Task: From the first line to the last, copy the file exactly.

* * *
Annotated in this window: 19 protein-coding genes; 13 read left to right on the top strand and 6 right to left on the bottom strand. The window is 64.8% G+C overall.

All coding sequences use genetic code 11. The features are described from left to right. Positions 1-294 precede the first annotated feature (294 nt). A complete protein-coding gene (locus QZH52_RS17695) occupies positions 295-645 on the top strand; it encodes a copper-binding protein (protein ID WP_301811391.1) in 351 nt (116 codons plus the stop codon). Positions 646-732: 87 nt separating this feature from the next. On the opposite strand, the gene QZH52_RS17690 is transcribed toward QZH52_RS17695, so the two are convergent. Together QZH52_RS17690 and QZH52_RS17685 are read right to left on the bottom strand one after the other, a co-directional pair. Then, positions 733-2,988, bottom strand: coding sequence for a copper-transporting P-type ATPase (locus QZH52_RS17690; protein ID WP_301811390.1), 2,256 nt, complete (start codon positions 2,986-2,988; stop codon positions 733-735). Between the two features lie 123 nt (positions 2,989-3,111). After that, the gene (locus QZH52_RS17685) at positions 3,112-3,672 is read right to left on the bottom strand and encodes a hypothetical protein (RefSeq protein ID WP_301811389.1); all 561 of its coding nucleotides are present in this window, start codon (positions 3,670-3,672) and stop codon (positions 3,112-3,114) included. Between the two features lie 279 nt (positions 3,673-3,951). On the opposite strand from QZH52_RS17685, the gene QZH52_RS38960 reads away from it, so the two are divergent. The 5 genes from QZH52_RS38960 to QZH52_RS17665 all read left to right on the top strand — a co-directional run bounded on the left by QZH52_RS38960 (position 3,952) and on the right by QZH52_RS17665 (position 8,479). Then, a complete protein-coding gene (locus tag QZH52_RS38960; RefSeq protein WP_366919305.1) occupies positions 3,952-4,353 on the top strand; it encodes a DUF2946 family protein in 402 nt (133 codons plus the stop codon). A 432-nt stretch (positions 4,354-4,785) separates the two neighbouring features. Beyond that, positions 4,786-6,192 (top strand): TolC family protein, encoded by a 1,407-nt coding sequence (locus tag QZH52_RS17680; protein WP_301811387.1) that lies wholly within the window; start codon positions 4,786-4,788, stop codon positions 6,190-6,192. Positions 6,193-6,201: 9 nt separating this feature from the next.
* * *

Annotated in this window: 19 protein-coding genes; 13 read left to right on the top strand and 6 right to left on the bottom strand. The window is 64.8% G+C overall.

All coding sequences use genetic code 11. The features are described from left to right. Positions 1-294 precede the first annotated feature (294 nt). A complete protein-coding gene (locus QZH52_RS17695) occupies positions 295-645 on the top strand; it encodes a copper-binding protein (protein ID WP_301811391.1) in 351 nt (116 codons plus the stop codon). Positions 646-732: 87 nt separating this feature from the next. On the opposite strand, the gene QZH52_RS17690 is transcribed toward QZH52_RS17695, so the two are convergent. Together QZH52_RS17690 and QZH52_RS17685 are read right to left on the bottom strand one after the other, a co-directional pair. Then, positions 733-2,988, bottom strand: coding sequence for a copper-transporting P-type ATPase (locus QZH52_RS17690; protein ID WP_301811390.1), 2,256 nt, complete (start codon positions 2,986-2,988; stop codon positions 733-735). Between the two features lie 123 nt (positions 2,989-3,111). After that, the gene (locus QZH52_RS17685) at positions 3,112-3,672 is read right to left on the bottom strand and encodes a hypothetical protein (RefSeq protein ID WP_301811389.1); all 561 of its coding nucleotides are present in this window, start codon (positions 3,670-3,672) and stop codon (positions 3,112-3,114) included. Between the two features lie 279 nt (positions 3,673-3,951). On the opposite strand from QZH52_RS17685, the gene QZH52_RS38960 reads away from it, so the two are divergent. The 5 genes from QZH52_RS38960 to QZH52_RS17665 all read left to right on the top strand — a co-directional run bounded on the left by QZH52_RS38960 (position 3,952) and on the right by QZH52_RS17665 (position 8,479). Then, a complete protein-coding gene (locus tag QZH52_RS38960; RefSeq protein WP_366919305.1) occupies positions 3,952-4,353 on the top strand; it encodes a DUF2946 family protein in 402 nt (133 codons plus the stop codon). A 432-nt stretch (positions 4,354-4,785) separates the two neighbouring features. Beyond that, positions 4,786-6,192 (top strand): TolC family protein, encoded by a 1,407-nt coding sequence (locus tag QZH52_RS17680; protein WP_301811387.1) that lies wholly within the window; start codon positions 4,786-4,788, stop codon positions 6,190-6,192. Positions 6,193-6,201: 9 nt separating this feature from the next.